The Lightning Strikes!
The debut of Captain Marvel and his protégé -- Elvis' hero, Captain Marvel Jr. -- had struck the comic book world like a thunderbolt -- and now it was Elvis' turn to do the same for the music business, and the world.
Leonard Bernstein called Elvis Presley 'the greatest cultural force in the twentieth century. Elvis introduced the beat to everything, music, language, clothes. It's a whole new social revolution -- the 60's comes from it'.
Disc jockey John Peel describes the sense of shock Elvis brought: 'It might sound pretty safe now, but in the context of what was happening in the 1950s, hearing Heartbreak Hotel was as shocking as if someone was dancing naked in your living room'. Even Presley himself agreed. Years later, Elvis would comment', Man, I was tame compared to what they do now. Are you kidding? I didn't do anything but just jiggle'.
Rolling Stone magazine thought Elvis did a bit more than just jiggle: 'At Sun Studio in Memphis (1954, label pictured left), Elvis Presley called to life what would soon be known as rock and roll with a voice that bore strains of the Grand Ole Opry and Beale Street, of country and the blues. At that moment, he ensured -- instinctively, unknowingly -- that pop music would never again be as simple as black and white'.
John Lennon: 'Before Elvis, there was nothing'.
Bob Dylan: 'When I first heard Elvis' voice I just knew that I wasn't going to work for anybody; and nobody was going to be my boss. Hearing him for the first time was like busting out of jail. I thank God for Elvis Presley'.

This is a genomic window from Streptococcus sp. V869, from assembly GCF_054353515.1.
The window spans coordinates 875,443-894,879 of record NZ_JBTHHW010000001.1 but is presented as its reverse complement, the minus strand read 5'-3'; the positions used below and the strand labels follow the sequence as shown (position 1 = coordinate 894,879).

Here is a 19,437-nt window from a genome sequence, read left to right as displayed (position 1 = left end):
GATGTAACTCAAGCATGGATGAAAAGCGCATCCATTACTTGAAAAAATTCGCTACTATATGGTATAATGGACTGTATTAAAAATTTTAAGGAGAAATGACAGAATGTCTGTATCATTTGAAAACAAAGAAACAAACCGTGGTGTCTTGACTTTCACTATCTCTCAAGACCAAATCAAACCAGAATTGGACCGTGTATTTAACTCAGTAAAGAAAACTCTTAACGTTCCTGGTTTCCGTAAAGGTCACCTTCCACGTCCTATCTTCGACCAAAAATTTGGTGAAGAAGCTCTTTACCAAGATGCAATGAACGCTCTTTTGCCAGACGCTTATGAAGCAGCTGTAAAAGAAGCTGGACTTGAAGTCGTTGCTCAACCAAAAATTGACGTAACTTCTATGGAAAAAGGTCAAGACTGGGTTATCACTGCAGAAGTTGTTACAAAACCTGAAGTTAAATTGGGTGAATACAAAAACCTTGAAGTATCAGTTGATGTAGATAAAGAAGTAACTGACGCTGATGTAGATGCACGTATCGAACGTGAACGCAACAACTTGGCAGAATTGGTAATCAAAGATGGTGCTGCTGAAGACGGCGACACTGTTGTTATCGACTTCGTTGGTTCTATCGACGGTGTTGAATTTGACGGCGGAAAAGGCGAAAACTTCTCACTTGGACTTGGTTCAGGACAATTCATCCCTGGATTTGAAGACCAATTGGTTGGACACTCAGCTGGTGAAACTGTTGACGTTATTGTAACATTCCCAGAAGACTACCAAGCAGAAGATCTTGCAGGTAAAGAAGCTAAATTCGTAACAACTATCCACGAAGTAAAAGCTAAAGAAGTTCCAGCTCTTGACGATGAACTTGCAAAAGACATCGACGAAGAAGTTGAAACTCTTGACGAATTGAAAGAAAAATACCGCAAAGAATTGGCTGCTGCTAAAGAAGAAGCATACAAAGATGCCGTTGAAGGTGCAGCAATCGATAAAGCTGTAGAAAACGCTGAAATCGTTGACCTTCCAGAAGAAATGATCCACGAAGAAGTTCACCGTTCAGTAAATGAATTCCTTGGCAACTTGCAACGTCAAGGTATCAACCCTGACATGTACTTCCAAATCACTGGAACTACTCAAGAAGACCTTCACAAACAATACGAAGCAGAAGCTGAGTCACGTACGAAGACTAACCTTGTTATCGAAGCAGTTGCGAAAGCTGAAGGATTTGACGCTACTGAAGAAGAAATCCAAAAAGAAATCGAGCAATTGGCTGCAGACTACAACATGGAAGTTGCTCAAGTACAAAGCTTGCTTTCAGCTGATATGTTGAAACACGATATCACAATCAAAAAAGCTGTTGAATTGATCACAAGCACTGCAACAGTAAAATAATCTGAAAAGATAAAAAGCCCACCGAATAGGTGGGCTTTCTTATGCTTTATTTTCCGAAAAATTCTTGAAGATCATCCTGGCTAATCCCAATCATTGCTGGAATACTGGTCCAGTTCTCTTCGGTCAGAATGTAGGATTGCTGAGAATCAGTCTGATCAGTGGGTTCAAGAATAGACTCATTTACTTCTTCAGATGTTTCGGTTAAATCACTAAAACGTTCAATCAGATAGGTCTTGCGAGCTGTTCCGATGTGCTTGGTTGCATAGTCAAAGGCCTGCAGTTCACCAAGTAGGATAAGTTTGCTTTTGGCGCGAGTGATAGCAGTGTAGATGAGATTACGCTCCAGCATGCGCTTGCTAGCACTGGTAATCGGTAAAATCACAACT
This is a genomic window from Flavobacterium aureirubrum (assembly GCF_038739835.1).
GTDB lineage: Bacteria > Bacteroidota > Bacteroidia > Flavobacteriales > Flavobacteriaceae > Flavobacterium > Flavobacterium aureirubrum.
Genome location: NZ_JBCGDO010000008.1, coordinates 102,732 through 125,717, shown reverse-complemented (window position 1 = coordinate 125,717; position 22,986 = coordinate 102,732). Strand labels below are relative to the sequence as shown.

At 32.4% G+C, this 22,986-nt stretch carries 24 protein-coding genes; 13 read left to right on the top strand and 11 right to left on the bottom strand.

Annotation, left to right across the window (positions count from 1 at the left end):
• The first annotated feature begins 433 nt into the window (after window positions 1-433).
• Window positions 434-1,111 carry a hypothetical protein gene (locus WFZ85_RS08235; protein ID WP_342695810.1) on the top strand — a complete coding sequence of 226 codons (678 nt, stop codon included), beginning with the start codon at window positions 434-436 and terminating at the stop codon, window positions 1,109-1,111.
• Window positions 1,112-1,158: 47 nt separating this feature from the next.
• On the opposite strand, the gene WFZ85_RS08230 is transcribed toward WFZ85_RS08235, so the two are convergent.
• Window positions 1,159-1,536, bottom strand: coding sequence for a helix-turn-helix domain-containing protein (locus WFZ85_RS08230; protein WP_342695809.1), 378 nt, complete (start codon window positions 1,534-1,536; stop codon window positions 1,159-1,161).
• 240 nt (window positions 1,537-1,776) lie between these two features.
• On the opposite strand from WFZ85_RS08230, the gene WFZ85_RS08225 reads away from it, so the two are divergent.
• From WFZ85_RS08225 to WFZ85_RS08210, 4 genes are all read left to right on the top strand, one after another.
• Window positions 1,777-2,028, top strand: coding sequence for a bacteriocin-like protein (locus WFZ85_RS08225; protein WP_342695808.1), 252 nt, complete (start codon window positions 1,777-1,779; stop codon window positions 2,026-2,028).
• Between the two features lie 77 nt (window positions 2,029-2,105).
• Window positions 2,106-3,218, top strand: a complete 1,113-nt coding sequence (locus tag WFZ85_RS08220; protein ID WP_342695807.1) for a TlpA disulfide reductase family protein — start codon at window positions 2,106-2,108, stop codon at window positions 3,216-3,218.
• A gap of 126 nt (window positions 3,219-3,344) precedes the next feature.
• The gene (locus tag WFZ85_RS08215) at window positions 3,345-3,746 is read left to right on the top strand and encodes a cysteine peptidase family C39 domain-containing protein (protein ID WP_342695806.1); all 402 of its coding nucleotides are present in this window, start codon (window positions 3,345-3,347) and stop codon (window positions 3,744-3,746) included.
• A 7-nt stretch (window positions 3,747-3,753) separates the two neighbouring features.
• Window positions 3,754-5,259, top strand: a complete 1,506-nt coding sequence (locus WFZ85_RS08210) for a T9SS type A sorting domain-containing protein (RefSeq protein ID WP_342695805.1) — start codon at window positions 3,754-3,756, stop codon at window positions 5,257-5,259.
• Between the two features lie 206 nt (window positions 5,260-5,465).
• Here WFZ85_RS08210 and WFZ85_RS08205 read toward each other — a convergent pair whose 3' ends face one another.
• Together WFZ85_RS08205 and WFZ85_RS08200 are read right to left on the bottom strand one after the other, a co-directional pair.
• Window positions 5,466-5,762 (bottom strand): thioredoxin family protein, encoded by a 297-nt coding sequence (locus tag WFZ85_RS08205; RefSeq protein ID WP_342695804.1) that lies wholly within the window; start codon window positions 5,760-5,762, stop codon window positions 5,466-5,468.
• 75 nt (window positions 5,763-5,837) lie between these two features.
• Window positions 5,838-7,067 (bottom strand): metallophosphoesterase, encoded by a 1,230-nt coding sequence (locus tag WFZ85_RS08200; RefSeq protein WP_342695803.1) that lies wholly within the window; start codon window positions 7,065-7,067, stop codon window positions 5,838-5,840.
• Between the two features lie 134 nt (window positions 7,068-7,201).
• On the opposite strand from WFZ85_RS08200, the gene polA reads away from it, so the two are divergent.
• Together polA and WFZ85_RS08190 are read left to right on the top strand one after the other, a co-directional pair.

Elton John: 'If it hadn't been for Elvis, I don't know where popular music would be. He was the one that started it all off'.
Mick Jagger: 'Elvis was a unique artist -- an original in an area of imitators'.
Keith Richards: 'Before Elvis, everything was in black and white. Then came Elvis. Zoom, glorious Technicolor'.
Bruce Springsteen: 'There have been a lot of tough guys. There have been pretenders. And there have been contenders. But there is only one king. That Elvis, man, he is all there is. There ain't no more. Everything starts and ends with him. He wrote the book'.
Elvis' Manager: Colonel Tom Parker
It was 1955. Elvis had been booked as a warm-up act for another singer, Hank Snow. Snow's manager was a colorful West Virginian who had run away from home at an early age to join the circus. He became a music promoter in the late 1940s, managing musicians Minnie Pearl and Eddy Arnold, and western film star Tom Mix. When Elvis was introduced to Snow's manager for the first time, he must have been thunderstruck -- the man's name was Colonel Tom Parker.